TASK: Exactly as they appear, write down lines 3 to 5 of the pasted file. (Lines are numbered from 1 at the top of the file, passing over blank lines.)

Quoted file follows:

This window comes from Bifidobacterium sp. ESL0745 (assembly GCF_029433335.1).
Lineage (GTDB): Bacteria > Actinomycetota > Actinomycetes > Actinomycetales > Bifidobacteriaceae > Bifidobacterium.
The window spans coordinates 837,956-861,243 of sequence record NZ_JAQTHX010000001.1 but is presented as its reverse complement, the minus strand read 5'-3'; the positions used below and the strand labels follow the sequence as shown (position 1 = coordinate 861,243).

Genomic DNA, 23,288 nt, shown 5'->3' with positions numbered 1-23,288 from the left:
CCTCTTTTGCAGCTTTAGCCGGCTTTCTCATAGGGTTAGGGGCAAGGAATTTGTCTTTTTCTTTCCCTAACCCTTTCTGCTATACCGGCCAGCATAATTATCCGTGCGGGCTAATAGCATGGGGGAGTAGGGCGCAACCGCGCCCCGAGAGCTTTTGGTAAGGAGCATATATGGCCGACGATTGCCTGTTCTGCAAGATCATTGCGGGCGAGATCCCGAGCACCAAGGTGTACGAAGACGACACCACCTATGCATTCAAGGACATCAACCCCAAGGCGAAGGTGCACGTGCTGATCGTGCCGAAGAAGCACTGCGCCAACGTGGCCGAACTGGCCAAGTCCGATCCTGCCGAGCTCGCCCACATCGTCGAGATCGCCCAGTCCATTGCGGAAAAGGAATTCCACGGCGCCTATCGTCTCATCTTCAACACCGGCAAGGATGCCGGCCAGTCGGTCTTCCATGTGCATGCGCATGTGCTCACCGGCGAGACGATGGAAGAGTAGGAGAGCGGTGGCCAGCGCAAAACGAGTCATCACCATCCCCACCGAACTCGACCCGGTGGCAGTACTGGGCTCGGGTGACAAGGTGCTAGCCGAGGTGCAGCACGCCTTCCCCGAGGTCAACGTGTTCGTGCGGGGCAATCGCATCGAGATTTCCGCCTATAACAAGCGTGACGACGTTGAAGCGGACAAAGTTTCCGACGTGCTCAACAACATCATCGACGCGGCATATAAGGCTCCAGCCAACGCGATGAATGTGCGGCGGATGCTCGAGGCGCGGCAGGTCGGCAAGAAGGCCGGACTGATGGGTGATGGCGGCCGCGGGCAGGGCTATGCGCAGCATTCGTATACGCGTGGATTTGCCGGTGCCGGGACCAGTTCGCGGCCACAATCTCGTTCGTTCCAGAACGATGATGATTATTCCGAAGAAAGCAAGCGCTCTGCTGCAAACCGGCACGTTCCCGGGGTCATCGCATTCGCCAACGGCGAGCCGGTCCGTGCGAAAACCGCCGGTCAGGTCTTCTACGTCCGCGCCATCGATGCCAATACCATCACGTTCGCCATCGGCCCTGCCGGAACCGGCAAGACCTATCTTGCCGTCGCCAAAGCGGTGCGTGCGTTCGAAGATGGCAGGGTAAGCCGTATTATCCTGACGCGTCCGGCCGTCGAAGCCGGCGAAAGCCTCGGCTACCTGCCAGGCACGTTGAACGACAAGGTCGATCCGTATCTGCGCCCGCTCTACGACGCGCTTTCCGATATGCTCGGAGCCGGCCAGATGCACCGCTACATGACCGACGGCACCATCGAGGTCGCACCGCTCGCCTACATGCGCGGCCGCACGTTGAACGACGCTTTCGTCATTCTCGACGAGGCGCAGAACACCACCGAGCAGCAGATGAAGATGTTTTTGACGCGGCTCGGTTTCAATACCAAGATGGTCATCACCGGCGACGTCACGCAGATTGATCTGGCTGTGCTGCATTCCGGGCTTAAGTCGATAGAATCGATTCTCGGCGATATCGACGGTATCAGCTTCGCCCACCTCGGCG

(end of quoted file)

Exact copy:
The window spans coordinates 837,956-861,243 of sequence record NZ_JAQTHX010000001.1 but is presented as its reverse complement, the minus strand read 5'-3'; the positions used below and the strand labels follow the sequence as shown (position 1 = coordinate 861,243).

Genomic DNA, 23,288 nt, shown 5'->3' with positions numbered 1-23,288 from the left:
CCTCTTTTGCAGCTTTAGCCGGCTTTCTCATAGGGTTAGGGGCAAGGAATTTGTCTTTTTCTTTCCCTAACCCTTTCTGCTATACCGGCCAGCATAATTATCCGTGCGGGCTAATAGCATGGGGGAGTAGGGCGCAACCGCGCCCCGAGAGCTTTTGGTAAGGAGCATATATGGCCGACGATTGCCTGTTCTGCAAGATCATTGCGGGCGAGATCCCGAGCACCAAGGTGTACGAAGACGACACCACCTATGCATTCAAGGACATCAACCCCAAGGCGAAGGTGCACGTGCTGATCGTGCCGAAGAAGCACTGCGCCAACGTGGCCGAACTGGCCAAGTCCGATCCTGCCGAGCTCGCCCACATCGTCGAGATCGCCCAGTCCATTGCGGAAAAGGAATTCCACGGCGCCTATCGTCTCATCTTCAACACCGGCAAGGATGCCGGCCAGTCGGTCTTCCATGTGCATGCGCATGTGCTCACCGGCGAGACGATGGAAGAGTAGGAGAGCGGTGGCCAGCGCAAAACGAGTCATCACCATCCCCACCGAACTCGACCCGGTGGCAGTACTGGGCTCGGGTGACAAGGTGCTAGCCGAGGTGCAGCACGCCTTCCCCGAGGTCAACGTGTTCGTGCGGGGCAATCGCATCGAGATTTCCGCCTATAACAAGCGTGACGACGTTGAAGCGGACAAAGTTTCCGACGTGCTCAACAACATCATCGACGCGGCATATAAGGCTCCAGCCAACGCGATGAATGTGCGGCGGATGCTCGAGGCGCGGCAGGTCGGCAAGAAGGCCGGACTGATGGGTGATGGCGGCCGCGGGCAGGGCTATGCGCAGCATTCGTATACGCGTGGATTTGCCGGTGCCGGGACCAGTTCGCGGCCACAATCTCGTTCGTTCCAGAACGATGATGATTATTCCGAAGAAAGCAAGCGCTCTGCTGCAAACCGGCACGTTCCCGGGGTCATCGCATTCGCCAACGGCGAGCCGGTCCGTGCGAAAACCGCCGGTCAGGTCTTCTACGTCCGCGCCATCGATGCCAATACCATCACGTTCGCCATCGGCCCTGCCGGAACCGGCAAGACCTATCTTGCCGTCGCCAAAGCGGTGCGTGCGTTCGAAGATGGCAGGGTAAGCCGTATTATCCTGACGCGTCCGGCCGTCGAAGCCGGCGAAAGCCTCGGCTACCTGCCAGGCACGTTGAACGACAAGGTCGATCCGTATCTGCGCCCGCTCTACGACGCGCTTTCCGATATGCTCGGAGCCGGCCAGATGCACCGCTACATGACCGACGGCACCATCGAGGTCGCACCGCTCGCCTACATGCGCGGCCGCACGTTGAACGACGCTTTCGTCATTCTCGACGAGGCGCAGAACACCACCGAGCAGCAGATGAAGATGTTTTTGACGCGGCTCGGTTTCAATACCAAGATGGTCATCACCGGCGACGTCACGCAGATTGATCTGGCTGTGCTGCATTCCGGGCTTAAGTCGATAGAATCGATTCTCGGCGATATCGACGGTATCAGCTTCGCCCACCTCGGCG